Illustration Process: Finding Baby Butterflies

Hello! Happy Summer! 

I’m going to be honest - I’ve attempted making an art blog multiple times in my time as a freelancer. Whether it be to make note of my progress for personal reference, or to ramble on about a creative process, the thoughts have come and gone. 

I’m hoping that this time, with a little bit of forethought and planning, I can write a little something once a month. 

This time, I’m starting with something easy that I’ve become more organized with - my illustration process! 


My work is mostly done on an iPad Pro with Procreate these days, but work always starts in a sketchbook. In this case, this is a thumbnail from almost 2 years ago! I’m a big believer in keeping old sketches, reminding myself that they’re there, and coming back to them when I feel more ready. 

I always need to have a rough thumbnail done on paper to see the general energy and composition that I’m envisioning. 

illustration thumbnail sketch process


So, two years later, I try to translate this sketch onto Procreate. 

I mainly use Procreate’s 6B Pencil brush and a light color to let the sketch feel loose, less permanent. 


I’ve found it’s important to be open to changes and edits in this stage, especially if something just doesn’t feel right. In this case, the previous horizontal composition was just a bit flat for me, and I wanted to add more.

I switch over to a vertical composition, flesh out the background and build the world more for my three characters. Again, I try to stay loose with this sketch, focusing more on the gestures and positioning of the characters and composition’s main elements. 

Lately, I’ve been working on different facial expressions and character interactions. Anything to add more to the storytelling. 


On top of the previous sketch is a sketch layer where I try to get more detailed. 

I add in more details, especially details that are important when working in the final colors - I start to think ahead. 


The color sketch! I will admit, this is still not my strongest stage. Often times, I go for colors that I’m quite comfortable with, but this doesn’t mean there isn’t some problem solving involved.  

In this step, I try to think about: 

- Keeping a color palette. I use similar yellows, greens, reds and blues throughout the illustration.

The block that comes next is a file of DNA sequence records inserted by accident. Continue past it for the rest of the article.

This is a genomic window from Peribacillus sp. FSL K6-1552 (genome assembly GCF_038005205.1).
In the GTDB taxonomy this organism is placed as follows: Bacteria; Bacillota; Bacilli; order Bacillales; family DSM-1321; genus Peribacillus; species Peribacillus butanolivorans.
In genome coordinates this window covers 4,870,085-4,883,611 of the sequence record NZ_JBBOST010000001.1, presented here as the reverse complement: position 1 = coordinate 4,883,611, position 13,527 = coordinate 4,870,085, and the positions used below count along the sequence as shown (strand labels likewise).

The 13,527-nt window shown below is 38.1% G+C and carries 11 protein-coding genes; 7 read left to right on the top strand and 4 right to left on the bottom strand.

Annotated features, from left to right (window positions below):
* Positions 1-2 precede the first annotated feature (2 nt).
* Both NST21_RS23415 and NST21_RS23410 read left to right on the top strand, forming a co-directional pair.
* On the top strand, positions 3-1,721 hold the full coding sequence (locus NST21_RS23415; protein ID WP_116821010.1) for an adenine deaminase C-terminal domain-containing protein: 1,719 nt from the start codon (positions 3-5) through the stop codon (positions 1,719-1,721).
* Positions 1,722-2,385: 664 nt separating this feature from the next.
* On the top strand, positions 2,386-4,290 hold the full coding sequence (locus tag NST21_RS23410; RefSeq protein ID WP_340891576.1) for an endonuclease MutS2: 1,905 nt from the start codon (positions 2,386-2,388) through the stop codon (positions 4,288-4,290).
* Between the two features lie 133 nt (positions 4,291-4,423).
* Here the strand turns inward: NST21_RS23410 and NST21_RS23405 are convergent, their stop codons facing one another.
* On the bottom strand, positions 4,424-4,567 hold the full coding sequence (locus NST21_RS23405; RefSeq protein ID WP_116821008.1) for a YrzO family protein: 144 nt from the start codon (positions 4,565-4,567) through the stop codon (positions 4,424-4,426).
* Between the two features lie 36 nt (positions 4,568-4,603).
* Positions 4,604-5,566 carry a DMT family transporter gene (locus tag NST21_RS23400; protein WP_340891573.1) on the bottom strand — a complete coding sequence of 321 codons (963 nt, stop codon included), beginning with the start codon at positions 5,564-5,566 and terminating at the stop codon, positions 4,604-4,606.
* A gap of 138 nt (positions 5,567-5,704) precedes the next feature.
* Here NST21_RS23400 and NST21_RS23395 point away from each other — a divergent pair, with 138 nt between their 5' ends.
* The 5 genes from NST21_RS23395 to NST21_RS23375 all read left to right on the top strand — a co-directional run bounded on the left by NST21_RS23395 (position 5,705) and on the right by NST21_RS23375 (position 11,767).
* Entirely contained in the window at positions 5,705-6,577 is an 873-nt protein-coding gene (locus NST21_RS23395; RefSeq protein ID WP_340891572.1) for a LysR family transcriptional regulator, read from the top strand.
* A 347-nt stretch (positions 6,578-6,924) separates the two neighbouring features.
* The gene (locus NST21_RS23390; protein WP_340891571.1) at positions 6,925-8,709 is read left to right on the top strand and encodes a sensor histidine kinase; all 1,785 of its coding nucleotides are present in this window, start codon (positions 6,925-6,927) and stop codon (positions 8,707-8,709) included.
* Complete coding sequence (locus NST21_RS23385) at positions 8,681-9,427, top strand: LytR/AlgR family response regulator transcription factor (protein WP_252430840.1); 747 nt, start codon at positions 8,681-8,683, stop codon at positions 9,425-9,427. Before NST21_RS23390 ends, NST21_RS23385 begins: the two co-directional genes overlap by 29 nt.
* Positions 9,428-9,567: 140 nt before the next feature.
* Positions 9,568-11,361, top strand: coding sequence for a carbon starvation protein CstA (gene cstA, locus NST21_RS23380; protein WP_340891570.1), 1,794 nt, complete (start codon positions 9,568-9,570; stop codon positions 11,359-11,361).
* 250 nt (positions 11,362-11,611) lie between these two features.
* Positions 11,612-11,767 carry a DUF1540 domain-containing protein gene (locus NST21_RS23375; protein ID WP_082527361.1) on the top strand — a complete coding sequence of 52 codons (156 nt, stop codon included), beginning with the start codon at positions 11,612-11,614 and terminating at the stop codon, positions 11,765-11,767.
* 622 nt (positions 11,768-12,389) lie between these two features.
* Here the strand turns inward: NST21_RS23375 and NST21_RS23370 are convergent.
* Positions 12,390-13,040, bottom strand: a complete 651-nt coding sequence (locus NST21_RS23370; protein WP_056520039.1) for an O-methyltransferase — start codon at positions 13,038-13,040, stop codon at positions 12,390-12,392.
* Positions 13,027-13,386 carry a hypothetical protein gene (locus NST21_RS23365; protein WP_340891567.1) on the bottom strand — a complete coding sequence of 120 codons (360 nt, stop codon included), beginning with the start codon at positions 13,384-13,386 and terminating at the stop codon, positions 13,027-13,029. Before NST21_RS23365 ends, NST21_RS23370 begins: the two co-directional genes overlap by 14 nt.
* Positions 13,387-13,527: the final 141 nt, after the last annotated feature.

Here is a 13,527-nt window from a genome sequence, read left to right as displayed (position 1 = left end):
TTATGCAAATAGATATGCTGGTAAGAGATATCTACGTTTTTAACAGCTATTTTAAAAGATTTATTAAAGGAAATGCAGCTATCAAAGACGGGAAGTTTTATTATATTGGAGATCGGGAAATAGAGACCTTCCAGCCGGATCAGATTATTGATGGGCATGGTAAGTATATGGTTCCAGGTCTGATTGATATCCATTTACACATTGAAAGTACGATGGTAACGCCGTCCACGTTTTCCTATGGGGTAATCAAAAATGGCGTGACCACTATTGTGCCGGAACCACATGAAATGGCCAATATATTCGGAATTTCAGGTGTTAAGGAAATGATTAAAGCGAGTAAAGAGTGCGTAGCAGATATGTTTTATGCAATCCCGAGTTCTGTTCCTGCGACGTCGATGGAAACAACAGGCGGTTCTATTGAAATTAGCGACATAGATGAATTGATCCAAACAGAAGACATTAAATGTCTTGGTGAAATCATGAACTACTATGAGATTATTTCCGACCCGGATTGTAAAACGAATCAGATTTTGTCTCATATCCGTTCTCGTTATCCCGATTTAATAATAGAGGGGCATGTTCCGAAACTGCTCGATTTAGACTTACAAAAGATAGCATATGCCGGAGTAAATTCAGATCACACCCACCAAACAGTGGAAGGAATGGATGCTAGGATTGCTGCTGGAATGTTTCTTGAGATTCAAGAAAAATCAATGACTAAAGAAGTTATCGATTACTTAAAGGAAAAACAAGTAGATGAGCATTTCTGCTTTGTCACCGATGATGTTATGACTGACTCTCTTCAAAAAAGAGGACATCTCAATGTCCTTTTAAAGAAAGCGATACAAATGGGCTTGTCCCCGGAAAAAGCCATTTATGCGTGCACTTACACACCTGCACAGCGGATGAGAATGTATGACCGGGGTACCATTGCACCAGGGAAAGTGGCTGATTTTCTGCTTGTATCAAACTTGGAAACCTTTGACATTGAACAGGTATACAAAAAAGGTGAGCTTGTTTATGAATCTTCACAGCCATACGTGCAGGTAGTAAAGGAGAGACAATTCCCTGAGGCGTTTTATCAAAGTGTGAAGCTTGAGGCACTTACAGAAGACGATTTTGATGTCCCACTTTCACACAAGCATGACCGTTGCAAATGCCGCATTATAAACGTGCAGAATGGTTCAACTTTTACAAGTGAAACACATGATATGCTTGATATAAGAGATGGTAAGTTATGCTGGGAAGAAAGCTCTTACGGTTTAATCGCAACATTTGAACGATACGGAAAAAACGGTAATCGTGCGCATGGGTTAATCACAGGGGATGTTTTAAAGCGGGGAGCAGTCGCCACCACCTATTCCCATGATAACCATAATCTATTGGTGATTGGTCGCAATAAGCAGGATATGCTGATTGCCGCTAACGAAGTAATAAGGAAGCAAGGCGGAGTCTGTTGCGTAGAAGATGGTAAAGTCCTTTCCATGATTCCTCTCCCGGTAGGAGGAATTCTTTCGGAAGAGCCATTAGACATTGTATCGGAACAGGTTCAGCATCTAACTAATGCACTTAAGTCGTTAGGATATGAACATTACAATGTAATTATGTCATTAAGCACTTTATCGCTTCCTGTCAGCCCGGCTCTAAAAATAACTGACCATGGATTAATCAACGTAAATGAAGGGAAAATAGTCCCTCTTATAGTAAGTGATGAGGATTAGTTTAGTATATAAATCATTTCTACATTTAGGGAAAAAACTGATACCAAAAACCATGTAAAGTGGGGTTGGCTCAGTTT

- Foreground and background. The greens of the bushes closer to the viewer will be darker than the greens of the trees farther away. 

- Contrast and balance. Do these colors make my eyes move around the composition? Are two colors too similar to each other and need to be moved around? Where is the focal point?


Color. This is where the process kind of gets away from me and I just go for it. 

At this stage, I prefer to block out the base colors on different layers, keeping note of which elements should go on top of others. Going forward, I mainly use the Maxpack Gouache Grainy Glaze brush with a color jitter. 

A little into this process (00:16s), I realize I don’t love how the girl on left is posed. There just isn’t enough energy and personality in the way I drew her, which doesn’t make for strong storytelling. 

But there’s an easy fix - redraw her! Thankfully, because I had only just blocked in colors, I didn’t have too many details to fix. 

After blocking in colors, I tackle any part of the illustration that needs attention. Once I draw in the character’s faces and details, I feel a bit more confident about where the illustration is going. 

I add in more texture details to the foreground and background to add to the depth and the contrast. I’ll use Procreate’s Bonobo Chalk brush or a Maxpack 9B Pencil brush for this. 

I had a lot of fun adding in different shapes and colors for the foliage! It takes a bit of trial-and-error to see which elements fit best, but the experimenting is one of the best parts! 

As I near the end of drawing in all the details, I take some time away. I want to come back to the image with fresh eyes, especially after staring at the iPad for hours. I either wait til the next day or a couple hours. We all need a break! 

When I come back, a few things need rearranging, but hopefully nothing too big. 


We’re in the final stretch - color adjustments. Over the years, this part used to take a lot of time. I would finish an illustration, only to be dissatisfied with the colors, and used a LOT of adjustments in Photoshop to make it better. This was either because I was still learning more about colors, or I hadn’t planned out my colors well enough at the beginning. 

Thankfully, these days, this part goes by more quickly. I transfer the Procreate file into Photoshop and can better see what needs adjusting - usually a contrast fix. I also cropped off the empty space at the top. It was negative space that distracted my eye away from the main characters. 

So there you have it, my first real blog post! I hope this was helpful to you, or at the very least, interesting. 

Happy June! 



The past couple months have had such a wealth of absolutely beautiful new books! I always have picture books on my desk for inspiration, and was so happy to add these to my collection - especially for AAPI Heritage Month!

SARI-SARI SUMMERS by Lynnor Bontigao 

MARIBEL’S YEAR by Michelle Sterling, illustrated by Sarah Gonzalez


ONE DAY by Joanna Ho, illustrated by Faith Pray


This blog! LOLO’S SARI-SARI STORE freebies! My own author-illustrator picture book dummy?!


Pre-order LOLO’S SARI-SARI STORE, written by Sophia N. Lee, illustrated by me!

Publishes on August 1st, less than two months away! 

Bel Canto Books | | Simon & Schuster

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